I’ll take Pollyanna’s rose-colored glasses any day over ones that pinch or obscure the view.

Photo credits:

Featured image: By Ella Nicuta Some rights reserved

Snowdrop By AndreirusanOwn work, CC BY-SA 3.0, Link

R is for Romania

I learned I had been selected for a Fulbright grant to teach English in Romania just weeks before I expected to leave Iran in July of 1977. And I was astonished that a friend was able to find a Teach-Yourself-Romanian book in Tehran so I could get a head start on the language.

It was difficult to figure out just how to pronounce Romanian words and phrases, having no audio sources. Some of the phrases didn’t look too difficult. For example, bună ziua, good afternoon, had only four syllables and more vowels than consonants. I figured it should sound something like “BOON-a ZI-wa.” Likewise bună seara, good evening, looked manageable as BOON-a se-YAR-a. But the Romanian equivalent of good morning had a lot more syllables and nearly as high a vowel to consonant ratio: bună dimineaţa. I understood that little tail under the “t” was pronounced as two English sounds: ts. Thus good morning in Romanian was BOON-a dee-meen-ee-YATS-ah, a mouthful for a non-morning person like myself.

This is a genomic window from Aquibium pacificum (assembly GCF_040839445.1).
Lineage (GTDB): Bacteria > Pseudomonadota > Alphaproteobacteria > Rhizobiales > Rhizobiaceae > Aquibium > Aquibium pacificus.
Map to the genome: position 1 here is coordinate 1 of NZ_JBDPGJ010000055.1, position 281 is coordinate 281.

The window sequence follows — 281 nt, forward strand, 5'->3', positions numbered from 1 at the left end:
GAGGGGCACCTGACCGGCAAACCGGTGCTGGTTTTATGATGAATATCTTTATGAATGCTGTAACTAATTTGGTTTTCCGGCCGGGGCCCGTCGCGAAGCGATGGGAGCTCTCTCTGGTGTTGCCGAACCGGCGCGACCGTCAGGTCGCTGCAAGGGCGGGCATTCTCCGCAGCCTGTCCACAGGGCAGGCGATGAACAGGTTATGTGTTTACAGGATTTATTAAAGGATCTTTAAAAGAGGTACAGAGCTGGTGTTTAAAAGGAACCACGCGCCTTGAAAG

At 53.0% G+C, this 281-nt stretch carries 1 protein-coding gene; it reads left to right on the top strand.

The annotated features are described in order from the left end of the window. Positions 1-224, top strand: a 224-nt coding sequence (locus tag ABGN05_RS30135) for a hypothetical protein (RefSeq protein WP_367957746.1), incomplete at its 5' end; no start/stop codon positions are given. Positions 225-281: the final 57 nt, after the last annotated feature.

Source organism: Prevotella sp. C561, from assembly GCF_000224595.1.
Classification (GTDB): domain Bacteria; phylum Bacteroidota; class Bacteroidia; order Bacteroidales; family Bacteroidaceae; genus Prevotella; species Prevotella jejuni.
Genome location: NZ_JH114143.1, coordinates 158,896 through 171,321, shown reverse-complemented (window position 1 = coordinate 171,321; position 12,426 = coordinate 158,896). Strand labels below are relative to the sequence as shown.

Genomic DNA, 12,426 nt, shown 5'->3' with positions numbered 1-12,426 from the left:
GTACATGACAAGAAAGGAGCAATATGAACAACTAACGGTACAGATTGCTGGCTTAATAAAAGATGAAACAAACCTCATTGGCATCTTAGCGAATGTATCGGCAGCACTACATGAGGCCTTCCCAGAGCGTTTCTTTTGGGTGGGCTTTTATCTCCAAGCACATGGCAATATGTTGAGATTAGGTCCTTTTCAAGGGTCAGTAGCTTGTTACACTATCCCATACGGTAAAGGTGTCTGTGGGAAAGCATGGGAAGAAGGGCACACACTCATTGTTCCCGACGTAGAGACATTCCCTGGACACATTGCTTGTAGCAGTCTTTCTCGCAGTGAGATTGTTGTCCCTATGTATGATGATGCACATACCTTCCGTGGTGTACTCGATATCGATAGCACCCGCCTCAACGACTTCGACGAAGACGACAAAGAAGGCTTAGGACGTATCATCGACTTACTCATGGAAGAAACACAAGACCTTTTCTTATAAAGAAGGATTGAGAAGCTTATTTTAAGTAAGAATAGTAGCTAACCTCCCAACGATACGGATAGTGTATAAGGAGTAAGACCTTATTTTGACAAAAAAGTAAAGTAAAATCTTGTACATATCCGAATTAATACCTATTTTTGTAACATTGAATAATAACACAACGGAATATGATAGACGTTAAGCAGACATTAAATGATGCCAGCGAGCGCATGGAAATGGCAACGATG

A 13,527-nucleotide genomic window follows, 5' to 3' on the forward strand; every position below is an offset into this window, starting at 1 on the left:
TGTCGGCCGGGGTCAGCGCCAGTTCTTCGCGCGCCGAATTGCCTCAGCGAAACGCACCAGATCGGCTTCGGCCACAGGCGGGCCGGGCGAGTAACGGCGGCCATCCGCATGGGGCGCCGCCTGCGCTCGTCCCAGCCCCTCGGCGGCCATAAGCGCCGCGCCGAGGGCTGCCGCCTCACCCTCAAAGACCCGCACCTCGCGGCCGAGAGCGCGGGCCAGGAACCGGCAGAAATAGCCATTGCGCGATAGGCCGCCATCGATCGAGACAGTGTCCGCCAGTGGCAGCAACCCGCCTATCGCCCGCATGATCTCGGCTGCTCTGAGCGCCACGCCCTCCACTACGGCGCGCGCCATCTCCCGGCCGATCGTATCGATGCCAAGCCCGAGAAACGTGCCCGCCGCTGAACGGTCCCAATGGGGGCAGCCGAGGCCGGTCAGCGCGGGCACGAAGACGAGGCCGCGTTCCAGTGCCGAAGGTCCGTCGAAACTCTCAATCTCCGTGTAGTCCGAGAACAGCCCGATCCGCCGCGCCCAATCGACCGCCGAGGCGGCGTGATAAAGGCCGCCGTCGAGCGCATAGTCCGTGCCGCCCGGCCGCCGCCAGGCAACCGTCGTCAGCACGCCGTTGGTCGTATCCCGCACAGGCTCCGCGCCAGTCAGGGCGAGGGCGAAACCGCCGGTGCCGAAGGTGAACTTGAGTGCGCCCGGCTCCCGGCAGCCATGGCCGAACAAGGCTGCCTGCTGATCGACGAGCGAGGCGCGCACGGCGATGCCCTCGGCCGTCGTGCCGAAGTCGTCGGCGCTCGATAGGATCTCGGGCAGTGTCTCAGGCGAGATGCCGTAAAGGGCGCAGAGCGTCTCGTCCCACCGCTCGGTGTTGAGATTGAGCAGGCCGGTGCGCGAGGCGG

But when I got to the pronouns, I just wasn’t sure I could believe the book. I thought it might be a version of Romanian spoken by those of several generations ago. Who ever heard of a personal pronoun having more syllables than the noun it represented?

English pronouns are all short: I, you, he, she, it, we, they. Not a multisyllabic one among them. But the Teach-Yourself-Romanian book said the Romanian equivalent of the plural (and “formal” or polite form) of you was Dumneavoastră. That is six syllables! And the single, informal form of you wasn’t much shorter, Dumneata, four syllables. I just couldn’t believe that Romanians waste that much effort and time on the personal pronoun, you.

On the plane from Frankfurt to Bucharest, I met someone who had at least heard Romanian spoken by those living in Bucharest at that time. I decided to test out my theory by asking her to tell me how to say good morning, good evening, and good afternoon as a benchmark of my interpretation of the sounds. She confirmed that I had figured out how to say those phrases fine.

Then I asked her about the pronouns, starting with the ones I wasn’t amazed at: I is eu (which sounds a lot like the Spanish equivalent, yo), we is noi, he is el, she is ea, all of them short. So I fully expected my semi-native informant to give me short versions of the singular and plural you. But she didn’t. She confirmed what the book said, Dumneavoastră was the polite form of you. But the familiar, singular form was often shortened to ta, although Romanian has many cases so the spelling varies, depending on whether it is the subject or object in a sentence.

So I learned to roll Dumneavoastră off my tongue when addressing strangers. After all, there was no point becoming too familiar too quickly.